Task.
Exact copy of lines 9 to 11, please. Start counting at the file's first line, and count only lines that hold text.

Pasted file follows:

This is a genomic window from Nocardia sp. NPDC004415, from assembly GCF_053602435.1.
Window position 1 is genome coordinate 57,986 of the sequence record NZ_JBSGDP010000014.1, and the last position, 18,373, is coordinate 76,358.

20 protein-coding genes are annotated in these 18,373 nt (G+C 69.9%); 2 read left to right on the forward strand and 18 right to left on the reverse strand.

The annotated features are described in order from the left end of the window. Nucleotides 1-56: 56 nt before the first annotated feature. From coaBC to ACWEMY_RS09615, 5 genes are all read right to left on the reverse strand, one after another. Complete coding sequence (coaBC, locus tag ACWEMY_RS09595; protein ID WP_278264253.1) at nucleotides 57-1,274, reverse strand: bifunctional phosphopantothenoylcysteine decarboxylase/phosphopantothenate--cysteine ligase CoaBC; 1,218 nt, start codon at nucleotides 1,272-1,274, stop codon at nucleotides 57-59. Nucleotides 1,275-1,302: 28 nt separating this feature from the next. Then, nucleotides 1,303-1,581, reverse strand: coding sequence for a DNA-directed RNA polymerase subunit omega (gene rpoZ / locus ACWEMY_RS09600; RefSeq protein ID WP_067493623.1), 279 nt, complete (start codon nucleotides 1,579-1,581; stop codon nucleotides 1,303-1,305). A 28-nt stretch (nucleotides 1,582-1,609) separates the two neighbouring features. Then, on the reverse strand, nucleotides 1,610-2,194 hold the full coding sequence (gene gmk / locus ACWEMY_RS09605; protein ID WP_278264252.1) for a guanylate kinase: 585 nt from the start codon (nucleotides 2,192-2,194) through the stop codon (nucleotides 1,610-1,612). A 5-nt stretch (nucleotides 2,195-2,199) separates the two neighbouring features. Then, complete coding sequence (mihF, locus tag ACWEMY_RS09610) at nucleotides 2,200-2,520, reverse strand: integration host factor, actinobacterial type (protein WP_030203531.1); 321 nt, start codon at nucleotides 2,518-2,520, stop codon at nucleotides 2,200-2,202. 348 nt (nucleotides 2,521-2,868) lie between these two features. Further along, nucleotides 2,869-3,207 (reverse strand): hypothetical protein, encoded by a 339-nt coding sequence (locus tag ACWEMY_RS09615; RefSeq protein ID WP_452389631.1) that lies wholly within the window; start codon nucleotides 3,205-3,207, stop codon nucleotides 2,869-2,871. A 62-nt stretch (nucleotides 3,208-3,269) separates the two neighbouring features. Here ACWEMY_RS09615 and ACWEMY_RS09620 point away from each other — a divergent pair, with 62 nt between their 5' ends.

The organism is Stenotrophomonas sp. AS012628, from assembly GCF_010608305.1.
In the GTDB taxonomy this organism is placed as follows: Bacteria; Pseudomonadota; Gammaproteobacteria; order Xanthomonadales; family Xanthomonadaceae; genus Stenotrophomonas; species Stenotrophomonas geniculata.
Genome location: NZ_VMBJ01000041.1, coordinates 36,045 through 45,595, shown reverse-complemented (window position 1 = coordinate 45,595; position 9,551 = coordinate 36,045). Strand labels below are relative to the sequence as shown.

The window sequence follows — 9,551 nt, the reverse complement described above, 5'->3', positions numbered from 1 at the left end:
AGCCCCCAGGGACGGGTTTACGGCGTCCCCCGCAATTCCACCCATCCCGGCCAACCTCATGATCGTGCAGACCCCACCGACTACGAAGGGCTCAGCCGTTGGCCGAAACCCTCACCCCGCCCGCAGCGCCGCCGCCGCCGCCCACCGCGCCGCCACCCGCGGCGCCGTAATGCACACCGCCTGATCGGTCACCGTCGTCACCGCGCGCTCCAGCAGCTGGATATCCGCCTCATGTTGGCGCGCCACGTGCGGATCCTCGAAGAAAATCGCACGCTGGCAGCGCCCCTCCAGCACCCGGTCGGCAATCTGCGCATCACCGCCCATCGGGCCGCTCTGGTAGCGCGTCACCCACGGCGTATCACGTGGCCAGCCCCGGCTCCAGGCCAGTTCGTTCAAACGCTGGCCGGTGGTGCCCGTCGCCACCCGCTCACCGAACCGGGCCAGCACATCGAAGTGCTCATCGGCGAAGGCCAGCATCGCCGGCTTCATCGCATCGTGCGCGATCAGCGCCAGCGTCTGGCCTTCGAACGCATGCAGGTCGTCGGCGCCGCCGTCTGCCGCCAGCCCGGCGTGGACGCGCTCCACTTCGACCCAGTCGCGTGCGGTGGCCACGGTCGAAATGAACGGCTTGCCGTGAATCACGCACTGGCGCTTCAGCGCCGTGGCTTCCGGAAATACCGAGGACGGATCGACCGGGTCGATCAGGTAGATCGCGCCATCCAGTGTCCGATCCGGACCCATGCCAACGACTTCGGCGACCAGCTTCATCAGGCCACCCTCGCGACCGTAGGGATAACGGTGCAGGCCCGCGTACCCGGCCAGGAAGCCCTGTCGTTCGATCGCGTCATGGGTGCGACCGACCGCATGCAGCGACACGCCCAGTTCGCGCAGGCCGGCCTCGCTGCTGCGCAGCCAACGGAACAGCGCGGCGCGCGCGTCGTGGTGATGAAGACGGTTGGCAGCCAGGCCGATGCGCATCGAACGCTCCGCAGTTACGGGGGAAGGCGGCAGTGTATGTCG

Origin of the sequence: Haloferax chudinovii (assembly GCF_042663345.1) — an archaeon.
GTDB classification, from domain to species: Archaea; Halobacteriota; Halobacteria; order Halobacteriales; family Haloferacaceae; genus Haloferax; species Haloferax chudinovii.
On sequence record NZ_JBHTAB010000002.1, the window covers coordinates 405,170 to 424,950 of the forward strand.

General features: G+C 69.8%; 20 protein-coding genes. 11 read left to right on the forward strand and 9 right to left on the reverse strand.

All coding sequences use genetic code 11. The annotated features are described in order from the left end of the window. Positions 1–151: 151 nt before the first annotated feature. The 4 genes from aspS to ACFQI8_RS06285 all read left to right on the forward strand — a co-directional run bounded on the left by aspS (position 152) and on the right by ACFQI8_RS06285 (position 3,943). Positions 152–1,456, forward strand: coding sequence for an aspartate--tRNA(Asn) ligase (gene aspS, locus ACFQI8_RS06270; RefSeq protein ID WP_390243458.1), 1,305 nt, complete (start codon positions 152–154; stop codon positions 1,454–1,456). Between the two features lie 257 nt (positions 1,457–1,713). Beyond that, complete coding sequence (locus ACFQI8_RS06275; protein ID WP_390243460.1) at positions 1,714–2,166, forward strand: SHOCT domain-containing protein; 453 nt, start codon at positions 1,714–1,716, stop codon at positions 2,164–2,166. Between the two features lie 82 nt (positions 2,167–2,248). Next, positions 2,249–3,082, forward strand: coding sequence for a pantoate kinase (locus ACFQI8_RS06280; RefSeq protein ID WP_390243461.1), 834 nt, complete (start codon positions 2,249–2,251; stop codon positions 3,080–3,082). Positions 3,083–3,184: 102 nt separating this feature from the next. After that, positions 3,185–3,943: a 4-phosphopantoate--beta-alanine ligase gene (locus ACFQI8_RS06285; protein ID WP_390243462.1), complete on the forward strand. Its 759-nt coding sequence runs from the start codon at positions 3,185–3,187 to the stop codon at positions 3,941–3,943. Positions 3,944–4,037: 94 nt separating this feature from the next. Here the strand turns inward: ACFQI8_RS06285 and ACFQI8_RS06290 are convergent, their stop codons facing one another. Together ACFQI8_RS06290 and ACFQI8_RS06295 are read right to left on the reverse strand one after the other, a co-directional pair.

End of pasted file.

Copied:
AGCCCCCAGGGACGGGTTTACGGCGTCCCCCGCAATTCCACCCATCCCGGCCAACCTCATGATCGTGCAGACCCCACCGACTACGAAGGGCTCAGCCGTTGGCCGAAACCCTCACCCCGCCCGCAGCGCCGCCGCCGCCGCCCACCGCGCCGCCACCCGCGGCGCCGTAATGCACACCGCCTGATCGGTCACCGTCGTCACCGCGCGCTCCAGCAGCTGGATATCCGCCTCATGTTGGCGCGCCACGTGCGGATCCTCGAAGAAAATCGCACGCTGGCAGCGCCCCTCCAGCACCCGGTCGGCAATCTGCGCATCACCGCCCATCGGGCCGCTCTGGTAGCGCGTCACCCACGGCGTATCACGTGGCCAGCCCCGGCTCCAGGCCAGTTCGTTCAAACGCTGGCCGGTGGTGCCCGTCGCCACCCGCTCACCGAACCGGGCCAGCACATCGAAGTGCTCATCGGCGAAGGCCAGCATCGCCGGCTTCATCGCATCGTGCGCGATCAGCGCCAGCGTCTGGCCTTCGAACGCATGCAGGTCGTCGGCGCCGCCGTCTGCCGCCAGCCCGGCGTGGACGCGCTCCACTTCGACCCAGTCGCGTGCGGTGGCCACGGTCGAAATGAACGGCTTGCCGTGAATCACGCACTGGCGCTTCAGCGCCGTGGCTTCCGGAAATACCGAGGACGGATCGACCGGGTCGATCAGGTAGATCGCGCCATCCAGTGTCCGATCCGGACCCATGCCAACGACTTCGGCGACCAGCTTCATCAGGCCACCCTCGCGACCGTAGGGATAACGGTGCAGGCCCGCGTACCCGGCCAGGAAGCCCTGTCGTTCGATCGCGTCATGGGTGCGACCGACCGCATGCAGCGACACGCCCAGTTCGCGCAGGCCGGCCTCGCTGCTGCGCAGCCAACGGAACAGCGCGGCGCGCGCGTCGTGGTGATGAAGACGGTTGGCAGCCAGGCCGATGCGCATCGAACGCTCCGCAGTTACGGGGGAAGGCGGCAGTGTATGTCG

Origin of the sequence: Haloferax chudinovii (assembly GCF_042663345.1) — an archaeon.
GTDB classification, from domain to species: Archaea; Halobacteriota; Halobacteria; order Halobacteriales; family Haloferacaceae; genus Haloferax; species Haloferax chudinovii.